neurocognitive outcomes
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Tone Nordvik ◽  
Eva M. Schumacher ◽  
Pål G. Larsson ◽  
Are H. Pripp ◽  
Gro C. Løhaugen ◽  

Abstract Background Evidence regarding the predictive value of early amplitude-integrated electroencephalography (aEEG)/EEG on neurodevelopmental outcomes at school age and beyond is lacking. We  aimed to investigate whether there is an association between early postnatal EEG and neurocognitive outcomes in late childhood. Methods This study is an observational prospective cohort study of premature infants with a gestational age <28 weeks. The total absolute band powers (tABP) of the delta, theta, alpha, and beta bands were analyzed from EEG recordings during the first three days of life. At 10–12 years of age, neurocognitive outcomes were assessed using the Wechsler Intelligence Scale for Children 4th edition (WISC-IV), Vineland adaptive behavior scales 2nd edition, and Behavior Rating Inventory of Executive Function (BRIEF). The mean differences in tABP were assessed for individuals with normal versus unfavorable neurocognitive scores. Results Twenty-two infants were included. tABP values in all four frequency bands were significantly lower in infants with unfavorable results in the main composite scores (full intelligence quotient, adaptive behavior composite score, and global executive composite score) on all three tests (p < 0.05). Conclusions Early postnatal EEG has the potential to assist in predicting cognitive outcomes at 10–12 years of age in extremely premature infants <28 weeks’ gestation. Impact Evidence regarding the value of early postnatal EEG in long-term prognostication in preterm infants is limited. Our study suggests that early EEG spectral analysis correlates with neurocognitive outcomes in late childhood in extremely preterm infants. Early identification of infants at-risk of later impairment is important to initiate early and targeted follow-up and intervention.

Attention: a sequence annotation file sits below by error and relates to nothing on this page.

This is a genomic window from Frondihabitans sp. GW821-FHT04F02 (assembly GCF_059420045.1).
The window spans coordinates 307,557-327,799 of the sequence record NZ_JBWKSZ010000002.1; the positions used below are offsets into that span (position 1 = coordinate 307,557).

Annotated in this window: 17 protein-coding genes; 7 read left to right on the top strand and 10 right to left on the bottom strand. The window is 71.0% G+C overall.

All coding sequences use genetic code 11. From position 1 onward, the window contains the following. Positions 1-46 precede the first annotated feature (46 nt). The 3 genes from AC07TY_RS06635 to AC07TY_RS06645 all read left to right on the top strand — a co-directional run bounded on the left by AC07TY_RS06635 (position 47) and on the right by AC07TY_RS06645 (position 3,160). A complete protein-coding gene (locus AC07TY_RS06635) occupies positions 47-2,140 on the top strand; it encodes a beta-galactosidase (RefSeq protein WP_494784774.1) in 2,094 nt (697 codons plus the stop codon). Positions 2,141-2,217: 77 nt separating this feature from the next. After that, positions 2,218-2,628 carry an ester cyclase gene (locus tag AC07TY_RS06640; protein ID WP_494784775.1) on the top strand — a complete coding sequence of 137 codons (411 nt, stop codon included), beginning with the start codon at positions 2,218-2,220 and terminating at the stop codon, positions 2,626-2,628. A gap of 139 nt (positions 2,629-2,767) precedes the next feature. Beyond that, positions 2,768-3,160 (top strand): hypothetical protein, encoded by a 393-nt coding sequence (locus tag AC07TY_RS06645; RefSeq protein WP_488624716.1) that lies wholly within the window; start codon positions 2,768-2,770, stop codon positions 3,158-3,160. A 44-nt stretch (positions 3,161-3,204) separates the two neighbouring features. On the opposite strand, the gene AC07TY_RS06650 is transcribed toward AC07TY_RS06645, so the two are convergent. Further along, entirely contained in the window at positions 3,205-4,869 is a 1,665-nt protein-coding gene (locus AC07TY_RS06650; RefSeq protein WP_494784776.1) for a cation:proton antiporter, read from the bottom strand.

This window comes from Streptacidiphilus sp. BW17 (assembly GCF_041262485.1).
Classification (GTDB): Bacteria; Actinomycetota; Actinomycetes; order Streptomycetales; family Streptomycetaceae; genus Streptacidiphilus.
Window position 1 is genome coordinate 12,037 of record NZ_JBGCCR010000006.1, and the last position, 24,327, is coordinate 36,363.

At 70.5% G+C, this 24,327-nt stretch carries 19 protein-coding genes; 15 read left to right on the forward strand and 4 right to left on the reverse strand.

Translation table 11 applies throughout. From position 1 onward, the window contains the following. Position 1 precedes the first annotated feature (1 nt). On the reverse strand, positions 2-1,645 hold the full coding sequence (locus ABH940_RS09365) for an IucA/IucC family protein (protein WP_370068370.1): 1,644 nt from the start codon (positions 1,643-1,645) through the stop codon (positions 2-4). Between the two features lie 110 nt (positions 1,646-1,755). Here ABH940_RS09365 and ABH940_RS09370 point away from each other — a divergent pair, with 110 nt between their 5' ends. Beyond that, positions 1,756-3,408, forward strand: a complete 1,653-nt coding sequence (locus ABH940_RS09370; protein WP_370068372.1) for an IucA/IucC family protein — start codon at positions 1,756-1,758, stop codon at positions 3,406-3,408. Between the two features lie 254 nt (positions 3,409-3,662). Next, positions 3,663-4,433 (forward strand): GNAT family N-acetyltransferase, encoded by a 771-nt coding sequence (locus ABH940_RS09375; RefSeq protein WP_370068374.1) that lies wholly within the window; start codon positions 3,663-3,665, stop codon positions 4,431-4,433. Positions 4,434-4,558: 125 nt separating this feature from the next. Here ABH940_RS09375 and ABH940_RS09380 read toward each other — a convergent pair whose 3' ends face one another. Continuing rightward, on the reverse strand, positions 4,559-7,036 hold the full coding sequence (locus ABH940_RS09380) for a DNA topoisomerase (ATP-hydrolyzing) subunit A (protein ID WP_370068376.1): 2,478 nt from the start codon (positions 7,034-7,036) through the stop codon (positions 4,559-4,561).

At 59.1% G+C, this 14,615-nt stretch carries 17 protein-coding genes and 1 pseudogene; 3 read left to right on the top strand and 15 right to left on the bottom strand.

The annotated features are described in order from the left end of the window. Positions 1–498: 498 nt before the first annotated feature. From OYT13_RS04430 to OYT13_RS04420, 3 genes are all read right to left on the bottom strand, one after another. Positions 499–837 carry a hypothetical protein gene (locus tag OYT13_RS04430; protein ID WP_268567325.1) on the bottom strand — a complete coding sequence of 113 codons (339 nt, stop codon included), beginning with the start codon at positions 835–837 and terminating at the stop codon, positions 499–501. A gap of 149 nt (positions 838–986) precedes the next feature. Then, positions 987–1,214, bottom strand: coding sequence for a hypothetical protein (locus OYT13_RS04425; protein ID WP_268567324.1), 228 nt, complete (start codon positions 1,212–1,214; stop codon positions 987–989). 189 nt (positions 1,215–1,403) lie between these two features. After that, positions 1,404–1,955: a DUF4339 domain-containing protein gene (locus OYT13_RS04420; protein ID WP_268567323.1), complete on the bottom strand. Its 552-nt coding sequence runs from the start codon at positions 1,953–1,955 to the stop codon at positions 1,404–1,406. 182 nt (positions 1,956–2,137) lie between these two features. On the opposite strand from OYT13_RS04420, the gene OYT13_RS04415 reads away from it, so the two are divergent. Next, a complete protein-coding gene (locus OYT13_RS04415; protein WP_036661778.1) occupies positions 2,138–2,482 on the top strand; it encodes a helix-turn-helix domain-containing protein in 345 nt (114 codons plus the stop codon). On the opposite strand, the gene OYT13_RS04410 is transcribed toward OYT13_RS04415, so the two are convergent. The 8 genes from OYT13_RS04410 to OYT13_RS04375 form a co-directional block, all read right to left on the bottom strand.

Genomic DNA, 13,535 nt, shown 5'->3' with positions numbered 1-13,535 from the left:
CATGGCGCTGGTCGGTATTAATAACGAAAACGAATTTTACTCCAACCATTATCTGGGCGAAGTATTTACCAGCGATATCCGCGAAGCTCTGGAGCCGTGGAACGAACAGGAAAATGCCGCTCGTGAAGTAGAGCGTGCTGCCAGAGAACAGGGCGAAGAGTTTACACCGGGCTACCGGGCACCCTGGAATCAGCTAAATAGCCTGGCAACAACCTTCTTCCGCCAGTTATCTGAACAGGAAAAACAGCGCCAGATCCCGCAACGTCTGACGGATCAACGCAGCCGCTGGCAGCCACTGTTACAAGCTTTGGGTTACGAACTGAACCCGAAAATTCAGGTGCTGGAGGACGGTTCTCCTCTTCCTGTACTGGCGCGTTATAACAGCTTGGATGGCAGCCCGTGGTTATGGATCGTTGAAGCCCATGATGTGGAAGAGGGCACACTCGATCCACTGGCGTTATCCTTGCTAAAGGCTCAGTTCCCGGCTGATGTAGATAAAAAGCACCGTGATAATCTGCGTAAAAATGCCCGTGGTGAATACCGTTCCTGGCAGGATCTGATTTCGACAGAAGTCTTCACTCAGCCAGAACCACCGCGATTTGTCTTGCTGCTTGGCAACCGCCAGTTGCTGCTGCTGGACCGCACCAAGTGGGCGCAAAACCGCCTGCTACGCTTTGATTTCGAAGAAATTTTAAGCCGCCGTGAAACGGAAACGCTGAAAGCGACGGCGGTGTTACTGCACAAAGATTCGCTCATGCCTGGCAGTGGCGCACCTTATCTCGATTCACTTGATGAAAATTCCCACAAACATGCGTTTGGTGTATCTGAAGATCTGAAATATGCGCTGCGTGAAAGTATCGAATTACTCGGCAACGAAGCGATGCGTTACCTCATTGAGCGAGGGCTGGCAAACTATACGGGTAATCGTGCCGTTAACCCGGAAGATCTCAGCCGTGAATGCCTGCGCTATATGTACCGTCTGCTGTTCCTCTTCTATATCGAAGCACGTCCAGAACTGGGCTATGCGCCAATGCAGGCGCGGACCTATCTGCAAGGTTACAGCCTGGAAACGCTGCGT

JAMA ◽  
2021 ◽  
Michael S. Avidan ◽  
Elizabeth L. Whitlock ◽  
George A. Mashour

Christina Moore ◽  
Soojie Yu ◽  
Oscar Aljure

Background: Patients who undergo cardiac surgery are at increased risk of stroke, postoperative cognitive decline, and delirium. These neurocognitive complications have led to increased costs, intensive care unit stays, morbidity, and mortality. As a result, there is a significant push to mitigate any neurological complications in cardiac surgery patients. Near-infrared spectroscopy to measure regional cerebral oxygen saturations has gained consideration due to its non-invasive, user-friendly, and relatively inexpensive nature. Aim of Study: To provide a comprehensive summary of cerebral oximetry in cardiac surgery. The review interrogates multiple systematic reviews assessing different outcomes in cardiac surgery to assess if cerebral oximetry is effective. Further, the review analyzes all available interventions for an acute desaturation to determine the efficacy of individual interventions. Methods: A narrative review of randomized controlled trials, observational studies, and systematic reviews with metanalyses were performed through August 2021. Results: There is significant heterogeneity amongst studies regarding the definition of a clinically significant cerebral desaturation. In addition, the assessment of neurocognitive outcomes has large variability, making metanalysis challenging. To date, cerebral oximetry use during cardiac surgery has not been associated with improvements in neurocognitive outcomes, morbidity, or mortality. The evidence to support particular interventions for an acute desaturation is equivocal. Conclusions: Future research is needed to quantify a clinically significant cerebral desaturation and to determine which interventions for an acute desaturation effectively improve clinical outcomes.